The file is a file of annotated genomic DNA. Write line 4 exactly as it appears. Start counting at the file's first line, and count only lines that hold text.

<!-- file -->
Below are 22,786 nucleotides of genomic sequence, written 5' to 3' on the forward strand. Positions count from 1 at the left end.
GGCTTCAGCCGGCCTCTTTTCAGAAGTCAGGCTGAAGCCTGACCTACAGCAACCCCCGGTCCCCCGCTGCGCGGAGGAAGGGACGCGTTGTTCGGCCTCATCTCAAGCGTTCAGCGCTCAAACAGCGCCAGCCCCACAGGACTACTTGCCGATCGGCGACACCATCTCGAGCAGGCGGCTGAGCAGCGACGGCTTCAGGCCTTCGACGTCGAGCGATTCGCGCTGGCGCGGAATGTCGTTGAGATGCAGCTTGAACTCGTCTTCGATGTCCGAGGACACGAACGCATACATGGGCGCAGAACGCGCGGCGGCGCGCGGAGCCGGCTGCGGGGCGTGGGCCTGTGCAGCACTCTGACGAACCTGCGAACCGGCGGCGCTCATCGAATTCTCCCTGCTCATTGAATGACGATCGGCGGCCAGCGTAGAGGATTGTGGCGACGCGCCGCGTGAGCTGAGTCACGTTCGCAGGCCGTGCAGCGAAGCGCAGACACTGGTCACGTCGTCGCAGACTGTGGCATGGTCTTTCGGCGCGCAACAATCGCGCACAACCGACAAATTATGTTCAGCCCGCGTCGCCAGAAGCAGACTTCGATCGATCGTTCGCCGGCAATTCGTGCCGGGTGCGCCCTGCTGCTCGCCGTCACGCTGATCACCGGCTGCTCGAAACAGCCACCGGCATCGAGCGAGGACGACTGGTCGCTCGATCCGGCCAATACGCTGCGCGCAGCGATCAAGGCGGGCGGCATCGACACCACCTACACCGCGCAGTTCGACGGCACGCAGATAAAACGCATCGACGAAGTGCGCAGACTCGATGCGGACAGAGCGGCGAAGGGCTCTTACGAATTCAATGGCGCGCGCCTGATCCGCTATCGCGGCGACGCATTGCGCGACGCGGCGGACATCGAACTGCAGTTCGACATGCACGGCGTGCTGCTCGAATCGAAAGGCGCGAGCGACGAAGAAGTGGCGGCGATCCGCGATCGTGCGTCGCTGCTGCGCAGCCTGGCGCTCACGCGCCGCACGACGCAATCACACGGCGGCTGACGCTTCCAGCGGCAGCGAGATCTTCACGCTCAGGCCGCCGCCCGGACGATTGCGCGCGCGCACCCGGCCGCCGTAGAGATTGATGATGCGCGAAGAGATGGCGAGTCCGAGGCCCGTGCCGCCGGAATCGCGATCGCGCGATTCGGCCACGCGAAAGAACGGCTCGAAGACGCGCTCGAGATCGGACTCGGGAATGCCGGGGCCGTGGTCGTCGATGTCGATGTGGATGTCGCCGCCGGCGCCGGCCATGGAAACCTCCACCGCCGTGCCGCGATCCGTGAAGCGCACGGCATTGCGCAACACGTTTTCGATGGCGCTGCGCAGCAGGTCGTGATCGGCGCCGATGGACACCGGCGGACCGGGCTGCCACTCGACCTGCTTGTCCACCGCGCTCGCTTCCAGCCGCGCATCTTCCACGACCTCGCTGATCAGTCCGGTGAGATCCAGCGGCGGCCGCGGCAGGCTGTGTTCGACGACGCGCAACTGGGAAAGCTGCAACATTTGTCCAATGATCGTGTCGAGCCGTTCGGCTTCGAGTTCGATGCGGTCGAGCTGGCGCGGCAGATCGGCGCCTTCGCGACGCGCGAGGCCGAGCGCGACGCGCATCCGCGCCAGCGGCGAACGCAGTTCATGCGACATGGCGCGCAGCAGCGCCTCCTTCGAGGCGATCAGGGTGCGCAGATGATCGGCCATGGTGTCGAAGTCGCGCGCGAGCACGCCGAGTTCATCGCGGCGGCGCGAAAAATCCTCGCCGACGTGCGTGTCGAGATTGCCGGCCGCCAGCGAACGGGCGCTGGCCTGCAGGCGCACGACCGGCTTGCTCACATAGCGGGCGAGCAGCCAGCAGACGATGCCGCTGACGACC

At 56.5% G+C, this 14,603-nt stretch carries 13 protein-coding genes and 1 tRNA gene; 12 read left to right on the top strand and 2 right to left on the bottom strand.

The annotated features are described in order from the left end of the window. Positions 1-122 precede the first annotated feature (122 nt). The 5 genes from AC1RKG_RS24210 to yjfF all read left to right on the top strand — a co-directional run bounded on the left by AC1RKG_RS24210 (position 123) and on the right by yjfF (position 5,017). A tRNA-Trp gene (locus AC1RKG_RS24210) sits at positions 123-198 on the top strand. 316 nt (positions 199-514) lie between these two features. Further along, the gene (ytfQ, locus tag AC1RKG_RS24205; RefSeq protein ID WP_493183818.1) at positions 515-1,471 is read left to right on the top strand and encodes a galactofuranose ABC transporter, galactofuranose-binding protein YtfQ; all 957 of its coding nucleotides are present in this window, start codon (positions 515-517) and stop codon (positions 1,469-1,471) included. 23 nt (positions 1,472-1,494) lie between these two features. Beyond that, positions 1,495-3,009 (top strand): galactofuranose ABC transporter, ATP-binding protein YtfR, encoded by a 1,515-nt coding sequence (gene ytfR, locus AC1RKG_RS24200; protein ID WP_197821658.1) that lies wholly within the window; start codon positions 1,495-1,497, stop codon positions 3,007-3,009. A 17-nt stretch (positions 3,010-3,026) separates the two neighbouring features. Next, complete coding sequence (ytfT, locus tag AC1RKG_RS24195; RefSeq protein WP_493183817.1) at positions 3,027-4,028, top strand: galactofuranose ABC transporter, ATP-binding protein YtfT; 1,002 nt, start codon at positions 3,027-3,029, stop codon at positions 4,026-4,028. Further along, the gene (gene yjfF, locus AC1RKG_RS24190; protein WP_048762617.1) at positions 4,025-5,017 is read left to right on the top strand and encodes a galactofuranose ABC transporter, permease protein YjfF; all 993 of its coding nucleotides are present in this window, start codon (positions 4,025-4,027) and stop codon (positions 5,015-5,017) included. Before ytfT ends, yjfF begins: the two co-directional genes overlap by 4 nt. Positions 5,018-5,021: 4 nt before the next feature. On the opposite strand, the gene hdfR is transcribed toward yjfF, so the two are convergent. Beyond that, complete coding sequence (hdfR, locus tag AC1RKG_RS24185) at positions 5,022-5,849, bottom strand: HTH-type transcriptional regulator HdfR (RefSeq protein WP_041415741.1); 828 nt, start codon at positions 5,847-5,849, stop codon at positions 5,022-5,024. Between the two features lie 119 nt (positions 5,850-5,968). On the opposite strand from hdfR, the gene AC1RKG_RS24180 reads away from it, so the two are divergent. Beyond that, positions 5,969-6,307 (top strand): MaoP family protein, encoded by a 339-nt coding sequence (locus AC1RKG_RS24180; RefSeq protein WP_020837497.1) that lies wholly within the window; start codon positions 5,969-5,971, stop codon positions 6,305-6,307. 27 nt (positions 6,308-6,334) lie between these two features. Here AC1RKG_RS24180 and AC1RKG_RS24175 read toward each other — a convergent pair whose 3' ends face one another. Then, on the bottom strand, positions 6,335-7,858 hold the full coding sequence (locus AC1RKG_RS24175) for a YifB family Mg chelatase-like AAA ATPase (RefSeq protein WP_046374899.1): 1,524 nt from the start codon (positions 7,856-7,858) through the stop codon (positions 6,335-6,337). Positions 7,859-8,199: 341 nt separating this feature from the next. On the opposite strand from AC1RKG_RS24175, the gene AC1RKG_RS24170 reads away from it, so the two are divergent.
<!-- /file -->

The annotated features are described in order from the left end of the window. Positions 1-122 precede the first annotated feature (122 nt). The 5 genes from AC1RKG_RS24210 to yjfF all read left to right on the top strand — a co-directional run bounded on the left by AC1RKG_RS24210 (position 123) and on the right by yjfF (position 5,017). A tRNA-Trp gene (locus AC1RKG_RS24210) sits at positions 123-198 on the top strand. 316 nt (positions 199-514) lie between these two features. Further along, the gene (ytfQ, locus tag AC1RKG_RS24205; RefSeq protein ID WP_493183818.1) at positions 515-1,471 is read left to right on the top strand and encodes a galactofuranose ABC transporter, galactofuranose-binding protein YtfQ; all 957 of its coding nucleotides are present in this window, start codon (positions 515-517) and stop codon (positions 1,469-1,471) included. 23 nt (positions 1,472-1,494) lie between these two features. Beyond that, positions 1,495-3,009 (top strand): galactofuranose ABC transporter, ATP-binding protein YtfR, encoded by a 1,515-nt coding sequence (gene ytfR, locus AC1RKG_RS24200; protein ID WP_197821658.1) that lies wholly within the window; start codon positions 1,495-1,497, stop codon positions 3,007-3,009. A 17-nt stretch (positions 3,010-3,026) separates the two neighbouring features. Next, complete coding sequence (ytfT, locus tag AC1RKG_RS24195; RefSeq protein WP_493183817.1) at positions 3,027-4,028, top strand: galactofuranose ABC transporter, ATP-binding protein YtfT; 1,002 nt, start codon at positions 3,027-3,029, stop codon at positions 4,026-4,028. Further along, the gene (gene yjfF, locus AC1RKG_RS24190; protein WP_048762617.1) at positions 4,025-5,017 is read left to right on the top strand and encodes a galactofuranose ABC transporter, permease protein YjfF; all 993 of its coding nucleotides are present in this window, start codon (positions 4,025-4,027) and stop codon (positions 5,015-5,017) included. Before ytfT ends, yjfF begins: the two co-directional genes overlap by 4 nt. Positions 5,018-5,021: 4 nt before the next feature. On the opposite strand, the gene hdfR is transcribed toward yjfF, so the two are convergent. Beyond that, complete coding sequence (hdfR, locus tag AC1RKG_RS24185) at positions 5,022-5,849, bottom strand: HTH-type transcriptional regulator HdfR (RefSeq protein WP_041415741.1); 828 nt, start codon at positions 5,847-5,849, stop codon at positions 5,022-5,024. Between the two features lie 119 nt (positions 5,850-5,968). On the opposite strand from hdfR, the gene AC1RKG_RS24180 reads away from it, so the two are divergent. Beyond that, positions 5,969-6,307 (top strand): MaoP family protein, encoded by a 339-nt coding sequence (locus AC1RKG_RS24180; RefSeq protein WP_020837497.1) that lies wholly within the window; start codon positions 5,969-5,971, stop codon positions 6,305-6,307. 27 nt (positions 6,308-6,334) lie between these two features. Here AC1RKG_RS24180 and AC1RKG_RS24175 read toward each other — a convergent pair whose 3' ends face one another. Then, on the bottom strand, positions 6,335-7,858 hold the full coding sequence (locus AC1RKG_RS24175) for a YifB family Mg chelatase-like AAA ATPase (RefSeq protein WP_046374899.1): 1,524 nt from the start codon (positions 7,856-7,858) through the stop codon (positions 6,335-6,337). Positions 7,859-8,199: 341 nt separating this feature from the next. On the opposite strand from AC1RKG_RS24175, the gene AC1RKG_RS24170 reads away from it, so the two are divergent.